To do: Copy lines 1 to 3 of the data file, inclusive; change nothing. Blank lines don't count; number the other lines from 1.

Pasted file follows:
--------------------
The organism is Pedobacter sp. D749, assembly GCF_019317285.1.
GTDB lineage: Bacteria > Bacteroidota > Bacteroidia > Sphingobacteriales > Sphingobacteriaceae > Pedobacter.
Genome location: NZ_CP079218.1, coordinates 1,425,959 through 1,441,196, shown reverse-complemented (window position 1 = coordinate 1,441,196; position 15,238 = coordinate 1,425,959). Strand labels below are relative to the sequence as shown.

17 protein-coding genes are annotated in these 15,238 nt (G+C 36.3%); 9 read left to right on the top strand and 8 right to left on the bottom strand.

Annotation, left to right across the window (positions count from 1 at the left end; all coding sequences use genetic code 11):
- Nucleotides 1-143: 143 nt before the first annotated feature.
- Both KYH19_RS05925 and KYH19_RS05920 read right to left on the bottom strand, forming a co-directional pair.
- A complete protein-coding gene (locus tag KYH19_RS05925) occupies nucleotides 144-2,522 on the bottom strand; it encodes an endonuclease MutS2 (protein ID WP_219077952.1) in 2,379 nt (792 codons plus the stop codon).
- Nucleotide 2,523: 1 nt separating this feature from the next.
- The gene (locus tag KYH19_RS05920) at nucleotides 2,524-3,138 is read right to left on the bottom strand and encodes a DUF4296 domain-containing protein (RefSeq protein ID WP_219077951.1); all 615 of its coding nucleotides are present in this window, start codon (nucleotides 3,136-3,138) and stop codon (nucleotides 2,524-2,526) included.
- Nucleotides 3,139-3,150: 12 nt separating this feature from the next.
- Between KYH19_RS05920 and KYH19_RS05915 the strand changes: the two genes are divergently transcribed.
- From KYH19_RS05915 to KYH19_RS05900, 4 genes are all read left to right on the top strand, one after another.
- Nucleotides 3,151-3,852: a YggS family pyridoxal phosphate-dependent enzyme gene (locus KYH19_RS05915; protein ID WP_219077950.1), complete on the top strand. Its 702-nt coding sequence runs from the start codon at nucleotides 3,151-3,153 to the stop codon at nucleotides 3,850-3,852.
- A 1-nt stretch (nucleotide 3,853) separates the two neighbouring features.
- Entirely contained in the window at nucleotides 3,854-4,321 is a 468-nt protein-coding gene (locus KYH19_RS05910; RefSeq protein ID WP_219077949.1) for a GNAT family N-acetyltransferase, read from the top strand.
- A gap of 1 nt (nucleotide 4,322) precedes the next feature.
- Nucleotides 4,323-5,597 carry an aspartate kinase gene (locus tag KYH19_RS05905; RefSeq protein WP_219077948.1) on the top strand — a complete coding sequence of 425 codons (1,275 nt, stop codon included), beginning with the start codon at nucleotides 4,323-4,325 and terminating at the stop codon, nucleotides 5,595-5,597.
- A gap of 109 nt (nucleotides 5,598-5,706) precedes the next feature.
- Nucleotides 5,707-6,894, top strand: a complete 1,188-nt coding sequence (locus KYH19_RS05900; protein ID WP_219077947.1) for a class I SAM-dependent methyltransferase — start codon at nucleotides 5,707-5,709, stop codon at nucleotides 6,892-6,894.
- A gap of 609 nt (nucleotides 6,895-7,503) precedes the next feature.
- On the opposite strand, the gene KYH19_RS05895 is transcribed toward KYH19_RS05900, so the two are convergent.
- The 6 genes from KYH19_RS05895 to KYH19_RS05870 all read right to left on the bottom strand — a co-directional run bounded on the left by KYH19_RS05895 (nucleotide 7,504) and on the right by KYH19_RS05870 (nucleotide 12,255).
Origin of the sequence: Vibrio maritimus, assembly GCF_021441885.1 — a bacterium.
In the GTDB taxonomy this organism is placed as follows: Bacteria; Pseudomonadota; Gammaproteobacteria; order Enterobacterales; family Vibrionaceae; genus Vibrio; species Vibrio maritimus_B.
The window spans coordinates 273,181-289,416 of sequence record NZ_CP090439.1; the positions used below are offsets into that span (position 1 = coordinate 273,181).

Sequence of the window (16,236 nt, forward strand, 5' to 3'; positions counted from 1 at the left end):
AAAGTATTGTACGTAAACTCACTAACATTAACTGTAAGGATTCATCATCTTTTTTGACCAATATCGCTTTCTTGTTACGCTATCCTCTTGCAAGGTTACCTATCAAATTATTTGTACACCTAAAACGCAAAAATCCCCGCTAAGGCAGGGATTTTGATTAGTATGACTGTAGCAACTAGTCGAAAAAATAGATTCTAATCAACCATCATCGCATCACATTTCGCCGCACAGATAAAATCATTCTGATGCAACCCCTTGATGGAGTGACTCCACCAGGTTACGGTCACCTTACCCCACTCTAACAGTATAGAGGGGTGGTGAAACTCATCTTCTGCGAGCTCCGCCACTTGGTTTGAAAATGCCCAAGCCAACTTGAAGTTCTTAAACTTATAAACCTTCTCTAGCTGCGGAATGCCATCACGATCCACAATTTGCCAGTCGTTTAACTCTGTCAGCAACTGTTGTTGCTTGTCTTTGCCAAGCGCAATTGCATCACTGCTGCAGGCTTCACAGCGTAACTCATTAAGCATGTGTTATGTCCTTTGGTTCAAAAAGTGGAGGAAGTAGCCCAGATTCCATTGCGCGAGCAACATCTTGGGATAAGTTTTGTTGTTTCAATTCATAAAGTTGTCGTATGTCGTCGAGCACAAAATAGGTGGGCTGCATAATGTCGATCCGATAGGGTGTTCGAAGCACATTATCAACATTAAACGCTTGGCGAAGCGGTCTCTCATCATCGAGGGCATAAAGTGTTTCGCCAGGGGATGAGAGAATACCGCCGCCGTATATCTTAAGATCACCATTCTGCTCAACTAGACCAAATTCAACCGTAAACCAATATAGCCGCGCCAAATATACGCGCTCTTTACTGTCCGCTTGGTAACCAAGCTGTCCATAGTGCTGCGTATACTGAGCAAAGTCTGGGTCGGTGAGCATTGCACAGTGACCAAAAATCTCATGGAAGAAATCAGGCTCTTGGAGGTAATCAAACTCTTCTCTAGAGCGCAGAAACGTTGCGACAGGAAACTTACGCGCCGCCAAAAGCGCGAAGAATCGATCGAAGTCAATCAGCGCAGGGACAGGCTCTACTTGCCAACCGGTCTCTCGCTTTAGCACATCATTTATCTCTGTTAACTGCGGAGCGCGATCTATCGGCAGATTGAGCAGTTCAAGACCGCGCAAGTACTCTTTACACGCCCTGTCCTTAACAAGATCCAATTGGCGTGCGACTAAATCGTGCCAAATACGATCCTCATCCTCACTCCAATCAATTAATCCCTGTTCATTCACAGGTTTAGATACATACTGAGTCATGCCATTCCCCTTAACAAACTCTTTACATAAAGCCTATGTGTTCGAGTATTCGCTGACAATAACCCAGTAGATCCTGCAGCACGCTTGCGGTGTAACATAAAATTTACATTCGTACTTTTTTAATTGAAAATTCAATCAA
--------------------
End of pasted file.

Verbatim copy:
The organism is Pedobacter sp. D749, assembly GCF_019317285.1.
GTDB lineage: Bacteria > Bacteroidota > Bacteroidia > Sphingobacteriales > Sphingobacteriaceae > Pedobacter.
Genome location: NZ_CP079218.1, coordinates 1,425,959 through 1,441,196, shown reverse-complemented (window position 1 = coordinate 1,441,196; position 15,238 = coordinate 1,425,959). Strand labels below are relative to the sequence as shown.